Genetically modified (GM) soy was first introduced in 1996, principally to make soy crops resistant to herbicides. Although resisted in some regions, notably Europe, GM soy is now grown in many parts of the world. Much of the soy in Latin America is genetically modified to tolerate glyphosate herbicide; This means soy can be sprayed several times with this herbicide during the growing season and all other plants but the soy will be killed. Recently more and more weeds have become resistant to this herbicide and as a consequence new GM soy variations have been developed with multiple herbicide resistance.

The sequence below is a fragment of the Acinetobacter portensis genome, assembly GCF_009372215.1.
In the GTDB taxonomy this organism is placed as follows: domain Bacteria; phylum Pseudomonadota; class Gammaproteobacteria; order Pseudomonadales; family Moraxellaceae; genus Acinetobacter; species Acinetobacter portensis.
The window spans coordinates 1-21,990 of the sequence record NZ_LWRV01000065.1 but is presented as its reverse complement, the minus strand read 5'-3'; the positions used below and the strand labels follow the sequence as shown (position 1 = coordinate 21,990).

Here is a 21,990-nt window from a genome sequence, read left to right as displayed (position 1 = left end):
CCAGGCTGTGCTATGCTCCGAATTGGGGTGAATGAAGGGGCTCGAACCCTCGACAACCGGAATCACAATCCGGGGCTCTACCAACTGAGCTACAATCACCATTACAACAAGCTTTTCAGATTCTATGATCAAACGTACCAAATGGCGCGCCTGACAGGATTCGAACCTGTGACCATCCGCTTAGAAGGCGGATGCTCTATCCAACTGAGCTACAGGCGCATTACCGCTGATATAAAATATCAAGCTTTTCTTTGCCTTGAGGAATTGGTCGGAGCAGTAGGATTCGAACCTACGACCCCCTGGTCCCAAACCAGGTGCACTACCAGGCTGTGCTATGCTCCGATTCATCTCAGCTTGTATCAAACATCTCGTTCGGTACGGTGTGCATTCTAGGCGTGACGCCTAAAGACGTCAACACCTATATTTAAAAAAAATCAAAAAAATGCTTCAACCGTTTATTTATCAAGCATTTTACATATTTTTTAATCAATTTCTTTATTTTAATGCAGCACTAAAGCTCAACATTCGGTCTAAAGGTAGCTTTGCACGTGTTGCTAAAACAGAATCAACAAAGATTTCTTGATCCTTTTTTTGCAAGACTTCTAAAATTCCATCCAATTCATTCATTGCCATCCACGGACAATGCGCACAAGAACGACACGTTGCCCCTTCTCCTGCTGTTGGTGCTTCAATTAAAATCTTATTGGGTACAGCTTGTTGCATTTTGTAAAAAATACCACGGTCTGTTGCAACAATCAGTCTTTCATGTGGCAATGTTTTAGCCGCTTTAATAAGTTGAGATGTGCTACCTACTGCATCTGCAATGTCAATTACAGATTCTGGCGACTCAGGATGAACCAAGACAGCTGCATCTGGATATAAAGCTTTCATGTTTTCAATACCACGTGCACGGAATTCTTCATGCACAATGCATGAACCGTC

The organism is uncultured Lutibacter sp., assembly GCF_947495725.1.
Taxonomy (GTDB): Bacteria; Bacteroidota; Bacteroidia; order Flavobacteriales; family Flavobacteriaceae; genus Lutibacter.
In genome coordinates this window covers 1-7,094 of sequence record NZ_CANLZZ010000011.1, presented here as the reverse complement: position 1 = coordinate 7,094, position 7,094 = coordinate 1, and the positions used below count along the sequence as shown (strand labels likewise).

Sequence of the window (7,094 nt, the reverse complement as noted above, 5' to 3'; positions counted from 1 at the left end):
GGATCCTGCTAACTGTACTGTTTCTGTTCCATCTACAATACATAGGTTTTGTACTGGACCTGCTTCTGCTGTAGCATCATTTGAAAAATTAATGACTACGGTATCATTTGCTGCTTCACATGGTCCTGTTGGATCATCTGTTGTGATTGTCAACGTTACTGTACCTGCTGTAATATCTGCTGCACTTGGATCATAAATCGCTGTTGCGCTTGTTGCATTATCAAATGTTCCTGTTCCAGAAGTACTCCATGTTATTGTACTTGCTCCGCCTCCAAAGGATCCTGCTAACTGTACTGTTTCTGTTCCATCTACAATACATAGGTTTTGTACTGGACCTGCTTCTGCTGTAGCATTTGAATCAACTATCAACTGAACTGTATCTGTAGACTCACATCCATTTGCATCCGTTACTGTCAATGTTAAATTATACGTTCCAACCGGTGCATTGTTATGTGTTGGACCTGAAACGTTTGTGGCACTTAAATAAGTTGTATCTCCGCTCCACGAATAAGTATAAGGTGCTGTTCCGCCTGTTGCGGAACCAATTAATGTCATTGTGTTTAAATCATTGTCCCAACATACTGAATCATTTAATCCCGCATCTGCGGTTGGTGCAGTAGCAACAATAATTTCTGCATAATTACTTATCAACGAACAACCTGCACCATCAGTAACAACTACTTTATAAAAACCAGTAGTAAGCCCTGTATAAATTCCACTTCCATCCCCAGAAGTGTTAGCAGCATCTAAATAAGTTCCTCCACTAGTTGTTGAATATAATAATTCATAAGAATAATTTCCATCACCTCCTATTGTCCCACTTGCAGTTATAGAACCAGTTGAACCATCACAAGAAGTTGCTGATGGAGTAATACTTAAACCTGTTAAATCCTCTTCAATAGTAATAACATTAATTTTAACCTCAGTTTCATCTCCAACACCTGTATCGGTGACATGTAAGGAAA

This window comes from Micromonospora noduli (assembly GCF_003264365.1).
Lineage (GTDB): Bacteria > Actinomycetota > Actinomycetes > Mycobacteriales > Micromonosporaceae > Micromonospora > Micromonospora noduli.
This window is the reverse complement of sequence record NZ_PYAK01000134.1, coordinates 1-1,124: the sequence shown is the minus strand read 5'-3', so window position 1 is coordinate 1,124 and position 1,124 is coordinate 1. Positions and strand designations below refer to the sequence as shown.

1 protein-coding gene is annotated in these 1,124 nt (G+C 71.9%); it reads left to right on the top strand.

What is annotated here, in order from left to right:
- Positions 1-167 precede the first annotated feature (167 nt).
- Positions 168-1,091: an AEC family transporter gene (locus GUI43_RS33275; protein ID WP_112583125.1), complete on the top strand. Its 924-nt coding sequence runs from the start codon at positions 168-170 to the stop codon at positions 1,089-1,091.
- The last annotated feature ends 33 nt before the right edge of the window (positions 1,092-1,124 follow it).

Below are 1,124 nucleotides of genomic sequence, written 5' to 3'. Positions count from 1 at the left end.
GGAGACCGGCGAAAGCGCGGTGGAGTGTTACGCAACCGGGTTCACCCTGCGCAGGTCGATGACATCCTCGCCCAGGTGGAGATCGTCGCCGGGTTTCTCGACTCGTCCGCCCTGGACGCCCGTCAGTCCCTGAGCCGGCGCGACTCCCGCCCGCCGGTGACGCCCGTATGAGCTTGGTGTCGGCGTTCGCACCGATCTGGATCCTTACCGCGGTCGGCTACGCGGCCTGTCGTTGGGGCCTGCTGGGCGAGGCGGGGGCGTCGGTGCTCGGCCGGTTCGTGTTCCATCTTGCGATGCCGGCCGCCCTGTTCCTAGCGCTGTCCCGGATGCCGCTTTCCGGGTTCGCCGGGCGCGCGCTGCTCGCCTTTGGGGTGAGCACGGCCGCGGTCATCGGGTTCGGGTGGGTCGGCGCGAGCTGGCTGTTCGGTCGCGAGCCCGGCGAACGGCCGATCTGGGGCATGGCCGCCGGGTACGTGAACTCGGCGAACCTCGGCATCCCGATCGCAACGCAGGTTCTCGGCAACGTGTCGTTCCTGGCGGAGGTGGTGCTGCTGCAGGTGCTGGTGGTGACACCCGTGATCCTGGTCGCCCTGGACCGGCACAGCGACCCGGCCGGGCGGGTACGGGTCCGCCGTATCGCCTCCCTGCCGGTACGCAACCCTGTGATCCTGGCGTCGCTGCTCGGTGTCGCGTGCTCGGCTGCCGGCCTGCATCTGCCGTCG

A further method of herbicide application developed around 2010, involves ridding the soil of its active weed seed bank rather than just killing the weed. This can successfully treat annual plants but not perennials . Researchers at the Agricultural Research Service found that the application of herbicides to fields late in the weeds' growing season greatly reduces their seed production, and therefore fewer weeds will return the following season. Because most weeds are annuals, their seeds will only survive in soil for a year or two, so this method will be able to destroy such weeds after a few years of herbicide application.